Before we jump into the details, I just want to clarify that we have both single stock fan and single common fan testing results. Since the stock Tuniq fan comes with a potentiometer, we have both max and min tests since we were able to dial the fan down and maintain stability. But first, we have our cooler orientation preview and typical TIM print shots.
Due to the design of the Tuniq, our orientation description is a bit confusing, yes the fan is parallel to the socket arm, but the heat pipes are perpendicular to the socket arm. From testing, I will say almost all heat pipe coolers perform better with the heatpipes perpendicular to the socket arm. The photo also lets you see the mounting system. Our TIM print is normal considering the convex nature of our 920 D0 HIS, and direct touch always disguises the print compared to plate-style bases. Once again, we tossed aside the stock TIM and used Arctic Cooling MX-3 for all tests. Those of you who have worked with MX-3 before know firsthand of the consistency, which I can only describe as an oily, clay like combination. When I first opened a tube and started using MX-3, I thought maybe I got a bad batch… but no, each tube had the same consistency. For more info on Arctic Cooling MX-3, check out our TIM Round-Up V1.1.
Starting out we have the stock Tuniq fan going full out at just over 1900RPM. The Tower Extreme turns out a very impressive 62.43C core average and a great 0.73C total mount variance. In fact, the Tuniq Tower Extreme just logged our best core average for single fan configuration.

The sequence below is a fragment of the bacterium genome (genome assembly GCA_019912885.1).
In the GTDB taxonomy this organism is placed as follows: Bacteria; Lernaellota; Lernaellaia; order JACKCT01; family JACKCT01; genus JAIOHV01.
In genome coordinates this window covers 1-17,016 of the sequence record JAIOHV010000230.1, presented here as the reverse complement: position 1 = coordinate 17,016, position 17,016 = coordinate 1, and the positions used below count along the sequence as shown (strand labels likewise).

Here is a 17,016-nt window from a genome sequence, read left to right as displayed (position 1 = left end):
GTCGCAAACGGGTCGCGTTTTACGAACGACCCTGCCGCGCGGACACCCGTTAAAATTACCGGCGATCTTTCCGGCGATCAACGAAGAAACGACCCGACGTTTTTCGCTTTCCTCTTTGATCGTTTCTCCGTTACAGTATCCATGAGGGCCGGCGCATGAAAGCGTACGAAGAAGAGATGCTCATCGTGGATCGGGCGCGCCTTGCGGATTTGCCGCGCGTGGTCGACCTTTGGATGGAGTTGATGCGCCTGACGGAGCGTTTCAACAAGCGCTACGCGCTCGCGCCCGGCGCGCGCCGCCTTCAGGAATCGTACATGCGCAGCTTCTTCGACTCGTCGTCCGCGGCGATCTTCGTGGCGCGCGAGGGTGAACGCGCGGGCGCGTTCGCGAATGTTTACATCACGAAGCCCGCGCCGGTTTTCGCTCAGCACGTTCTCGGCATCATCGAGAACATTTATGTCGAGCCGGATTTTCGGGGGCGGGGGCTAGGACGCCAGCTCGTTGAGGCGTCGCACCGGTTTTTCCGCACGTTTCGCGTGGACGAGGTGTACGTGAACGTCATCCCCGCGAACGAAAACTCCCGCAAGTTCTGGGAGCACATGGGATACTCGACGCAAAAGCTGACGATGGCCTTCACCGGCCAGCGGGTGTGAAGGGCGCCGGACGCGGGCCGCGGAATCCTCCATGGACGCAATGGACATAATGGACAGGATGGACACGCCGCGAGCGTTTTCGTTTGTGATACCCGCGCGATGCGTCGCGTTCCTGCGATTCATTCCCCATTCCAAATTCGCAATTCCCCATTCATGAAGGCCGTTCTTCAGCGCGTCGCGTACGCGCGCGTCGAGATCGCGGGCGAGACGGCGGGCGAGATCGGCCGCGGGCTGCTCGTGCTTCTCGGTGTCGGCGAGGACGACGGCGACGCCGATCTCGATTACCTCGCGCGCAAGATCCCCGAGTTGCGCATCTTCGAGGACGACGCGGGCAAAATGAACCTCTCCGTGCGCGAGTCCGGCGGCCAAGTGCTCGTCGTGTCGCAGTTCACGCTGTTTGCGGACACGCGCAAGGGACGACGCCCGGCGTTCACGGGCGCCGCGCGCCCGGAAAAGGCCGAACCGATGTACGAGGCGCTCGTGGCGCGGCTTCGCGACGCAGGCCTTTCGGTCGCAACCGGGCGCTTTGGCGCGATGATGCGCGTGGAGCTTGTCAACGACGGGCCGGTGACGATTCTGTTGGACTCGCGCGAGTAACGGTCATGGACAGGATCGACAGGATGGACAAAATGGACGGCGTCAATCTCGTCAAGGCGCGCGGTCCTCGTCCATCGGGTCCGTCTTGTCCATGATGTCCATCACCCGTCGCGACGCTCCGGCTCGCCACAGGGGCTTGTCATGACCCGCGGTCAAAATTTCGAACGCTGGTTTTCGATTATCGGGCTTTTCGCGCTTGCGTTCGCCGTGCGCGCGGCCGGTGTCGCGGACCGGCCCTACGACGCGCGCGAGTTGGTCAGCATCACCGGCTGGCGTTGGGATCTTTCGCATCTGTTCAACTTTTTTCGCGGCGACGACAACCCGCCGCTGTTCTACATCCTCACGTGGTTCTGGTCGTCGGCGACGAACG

Now we turn the potentiometer down to our minimum speed of 900RPM, well 911RPM average. Temperatures rise as expected, but we stay under 70C with a 69.71C resulting core average. Mount variance remained low with 0.77C swing.
Switching over to our trusty GT-1850, we once again see a very low core average of 63.05C and low mount swing of 0.26C. Looks like the mount system is proving itself quite consistent.
Next stop we have the Gentle Typhoon at 1300RPM; core average holds very well coming in at 65.92C which is another great result. Mount variance remains a very tight 0.26C.
For our last test, we slow our GT-1850 down to 900RPM, and load up Prime95. As the trend has been leading to, we see very similar results to the stock fan at minimum speed. Our core average squeaks in just under 70C at 69.71C and mount variance lands it best yet with 0.16C.
With 5 test runs of the Tuniq Tower Extreme, we move to the comparison against our chosen comparison cooler, the Noctua NH-U12P. To reiterate from the Test Methodology, the Noctua was chosen as our lucky (or unlucky depending on how you look at it) comparison cooler since the Noctua comes with stock fans and supports dual fans which gives us the best cross comparison capabilities amongst the air coolers we test.
In the comparison chart, you get to see a very similar performance scale between the Noctua and Tuniq with the Scythe fan. Albeit, the Tuniq is a ahead by a degree or two but the scaling is similar. Had we decided to run a medium speed test with the stock Tuniq fan I’m sure we would see the data point bring the curve down a bit and mimic the trend set by the GT. The stock fan Tuniq bundles with the Tower Extreme does quite well compared to the Gentle Typhoon 1850, though definitely more noticeable to my ear than the GT.